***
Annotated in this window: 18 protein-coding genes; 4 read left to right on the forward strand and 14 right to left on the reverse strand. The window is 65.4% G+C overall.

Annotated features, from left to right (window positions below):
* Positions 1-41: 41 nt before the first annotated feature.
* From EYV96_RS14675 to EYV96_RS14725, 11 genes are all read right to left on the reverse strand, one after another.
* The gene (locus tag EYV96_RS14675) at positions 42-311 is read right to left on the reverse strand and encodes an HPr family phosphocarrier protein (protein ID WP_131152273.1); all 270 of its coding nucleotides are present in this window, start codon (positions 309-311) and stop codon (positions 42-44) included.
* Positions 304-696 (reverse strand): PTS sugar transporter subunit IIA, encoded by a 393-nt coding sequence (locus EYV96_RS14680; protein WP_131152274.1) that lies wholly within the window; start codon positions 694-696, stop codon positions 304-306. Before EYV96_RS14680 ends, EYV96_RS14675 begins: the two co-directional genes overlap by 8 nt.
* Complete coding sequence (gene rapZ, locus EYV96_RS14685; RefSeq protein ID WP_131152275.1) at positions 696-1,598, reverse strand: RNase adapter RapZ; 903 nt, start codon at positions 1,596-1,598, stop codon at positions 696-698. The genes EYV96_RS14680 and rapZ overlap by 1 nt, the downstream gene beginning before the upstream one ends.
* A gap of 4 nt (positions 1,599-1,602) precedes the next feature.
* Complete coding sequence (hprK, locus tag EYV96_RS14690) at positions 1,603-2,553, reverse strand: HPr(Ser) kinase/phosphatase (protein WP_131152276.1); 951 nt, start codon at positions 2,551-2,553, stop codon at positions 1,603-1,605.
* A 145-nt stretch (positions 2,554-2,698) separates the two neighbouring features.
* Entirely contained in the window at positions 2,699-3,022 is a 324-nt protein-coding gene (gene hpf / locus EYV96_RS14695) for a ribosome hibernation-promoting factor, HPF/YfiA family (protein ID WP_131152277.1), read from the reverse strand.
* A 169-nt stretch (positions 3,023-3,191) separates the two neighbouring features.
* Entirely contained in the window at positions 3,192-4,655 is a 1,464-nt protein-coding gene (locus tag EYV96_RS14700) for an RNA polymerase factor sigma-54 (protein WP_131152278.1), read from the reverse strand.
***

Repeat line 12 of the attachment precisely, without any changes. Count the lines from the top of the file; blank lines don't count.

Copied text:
* A 169-nt stretch (positions 3,023-3,191) separates the two neighbouring features.